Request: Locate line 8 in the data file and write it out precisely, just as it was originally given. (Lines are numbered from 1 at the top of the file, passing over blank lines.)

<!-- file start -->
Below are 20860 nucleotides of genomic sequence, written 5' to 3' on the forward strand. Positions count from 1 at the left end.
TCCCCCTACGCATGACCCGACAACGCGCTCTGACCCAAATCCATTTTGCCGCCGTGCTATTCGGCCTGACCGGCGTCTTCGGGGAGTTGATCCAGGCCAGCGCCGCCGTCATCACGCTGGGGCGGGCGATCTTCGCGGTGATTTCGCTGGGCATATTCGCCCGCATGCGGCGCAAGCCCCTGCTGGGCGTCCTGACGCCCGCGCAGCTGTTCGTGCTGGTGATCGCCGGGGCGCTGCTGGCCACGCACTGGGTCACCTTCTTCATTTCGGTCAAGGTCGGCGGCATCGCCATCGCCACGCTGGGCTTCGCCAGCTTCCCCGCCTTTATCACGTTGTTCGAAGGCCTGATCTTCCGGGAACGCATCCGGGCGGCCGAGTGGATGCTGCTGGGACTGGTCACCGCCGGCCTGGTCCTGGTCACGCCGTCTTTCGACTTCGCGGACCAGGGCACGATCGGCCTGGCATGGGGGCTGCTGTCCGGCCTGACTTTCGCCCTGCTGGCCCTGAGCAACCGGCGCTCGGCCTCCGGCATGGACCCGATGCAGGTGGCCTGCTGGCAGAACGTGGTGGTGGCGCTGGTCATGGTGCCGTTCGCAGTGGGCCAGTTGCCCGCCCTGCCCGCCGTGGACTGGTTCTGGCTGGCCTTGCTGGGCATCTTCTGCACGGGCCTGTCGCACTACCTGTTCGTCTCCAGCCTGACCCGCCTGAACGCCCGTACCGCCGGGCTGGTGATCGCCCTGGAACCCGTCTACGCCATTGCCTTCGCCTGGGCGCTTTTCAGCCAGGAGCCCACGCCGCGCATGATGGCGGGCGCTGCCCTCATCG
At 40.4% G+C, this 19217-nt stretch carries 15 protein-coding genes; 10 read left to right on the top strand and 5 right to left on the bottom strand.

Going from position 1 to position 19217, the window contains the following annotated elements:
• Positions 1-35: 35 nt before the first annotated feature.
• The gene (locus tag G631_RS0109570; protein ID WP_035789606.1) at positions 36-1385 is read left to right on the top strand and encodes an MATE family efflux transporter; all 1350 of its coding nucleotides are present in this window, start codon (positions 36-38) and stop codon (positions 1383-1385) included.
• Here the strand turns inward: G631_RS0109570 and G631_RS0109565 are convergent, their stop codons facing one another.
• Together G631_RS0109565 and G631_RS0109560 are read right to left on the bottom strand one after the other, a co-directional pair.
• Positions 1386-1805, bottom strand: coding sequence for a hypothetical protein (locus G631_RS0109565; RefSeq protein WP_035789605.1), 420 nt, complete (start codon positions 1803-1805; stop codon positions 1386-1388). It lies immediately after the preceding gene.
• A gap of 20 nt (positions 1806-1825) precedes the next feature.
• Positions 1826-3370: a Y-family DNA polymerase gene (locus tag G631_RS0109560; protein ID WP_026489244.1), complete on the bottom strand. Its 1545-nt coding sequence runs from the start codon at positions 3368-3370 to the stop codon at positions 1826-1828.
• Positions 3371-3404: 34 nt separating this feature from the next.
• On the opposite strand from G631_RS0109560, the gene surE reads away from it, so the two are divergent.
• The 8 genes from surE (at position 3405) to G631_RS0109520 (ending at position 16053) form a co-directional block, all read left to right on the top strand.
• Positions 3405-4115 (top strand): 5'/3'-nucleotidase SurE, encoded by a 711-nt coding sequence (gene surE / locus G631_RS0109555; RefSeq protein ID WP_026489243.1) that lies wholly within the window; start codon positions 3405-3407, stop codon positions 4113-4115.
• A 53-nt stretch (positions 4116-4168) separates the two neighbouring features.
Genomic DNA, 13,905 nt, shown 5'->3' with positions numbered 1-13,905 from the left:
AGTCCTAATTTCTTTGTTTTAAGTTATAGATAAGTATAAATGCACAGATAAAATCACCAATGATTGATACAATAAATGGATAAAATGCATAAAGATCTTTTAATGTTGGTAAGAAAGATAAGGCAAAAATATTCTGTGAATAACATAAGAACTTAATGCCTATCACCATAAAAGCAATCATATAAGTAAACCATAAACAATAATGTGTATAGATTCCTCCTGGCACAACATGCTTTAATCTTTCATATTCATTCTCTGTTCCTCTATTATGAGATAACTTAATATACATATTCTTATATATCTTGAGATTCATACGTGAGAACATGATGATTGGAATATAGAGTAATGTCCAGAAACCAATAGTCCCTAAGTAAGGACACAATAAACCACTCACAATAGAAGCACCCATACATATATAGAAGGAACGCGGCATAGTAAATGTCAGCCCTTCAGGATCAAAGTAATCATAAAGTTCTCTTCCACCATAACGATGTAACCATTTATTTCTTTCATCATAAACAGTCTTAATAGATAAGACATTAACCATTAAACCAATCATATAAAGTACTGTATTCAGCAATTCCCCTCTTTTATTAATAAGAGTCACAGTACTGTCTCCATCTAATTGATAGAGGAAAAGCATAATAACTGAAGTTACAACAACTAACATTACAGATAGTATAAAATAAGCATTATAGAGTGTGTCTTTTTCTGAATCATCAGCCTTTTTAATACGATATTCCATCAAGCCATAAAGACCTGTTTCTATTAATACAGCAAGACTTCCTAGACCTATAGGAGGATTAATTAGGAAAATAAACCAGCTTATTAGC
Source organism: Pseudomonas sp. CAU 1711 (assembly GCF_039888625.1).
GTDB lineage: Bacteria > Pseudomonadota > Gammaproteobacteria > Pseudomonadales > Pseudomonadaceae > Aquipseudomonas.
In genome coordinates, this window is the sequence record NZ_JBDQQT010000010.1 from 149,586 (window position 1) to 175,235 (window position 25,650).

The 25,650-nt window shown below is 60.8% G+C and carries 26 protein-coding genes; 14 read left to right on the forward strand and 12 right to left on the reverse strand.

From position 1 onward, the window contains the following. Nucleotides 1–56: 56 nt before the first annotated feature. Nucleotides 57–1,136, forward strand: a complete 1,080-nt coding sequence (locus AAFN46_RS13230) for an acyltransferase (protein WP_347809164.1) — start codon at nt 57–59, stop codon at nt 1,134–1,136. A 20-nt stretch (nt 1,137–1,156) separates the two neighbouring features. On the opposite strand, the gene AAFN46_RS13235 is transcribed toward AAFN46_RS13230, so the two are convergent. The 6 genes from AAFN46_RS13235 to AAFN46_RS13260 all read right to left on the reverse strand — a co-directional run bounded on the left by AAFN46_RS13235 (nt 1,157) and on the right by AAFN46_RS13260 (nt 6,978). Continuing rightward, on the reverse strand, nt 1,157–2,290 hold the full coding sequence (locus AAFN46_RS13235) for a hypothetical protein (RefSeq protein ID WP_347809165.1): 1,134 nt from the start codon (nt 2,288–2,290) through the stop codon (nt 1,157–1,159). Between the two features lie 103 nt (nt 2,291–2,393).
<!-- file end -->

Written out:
• Together G631_RS0109565 and G631_RS0109560 are read right to left on the bottom strand one after the other, a co-directional pair.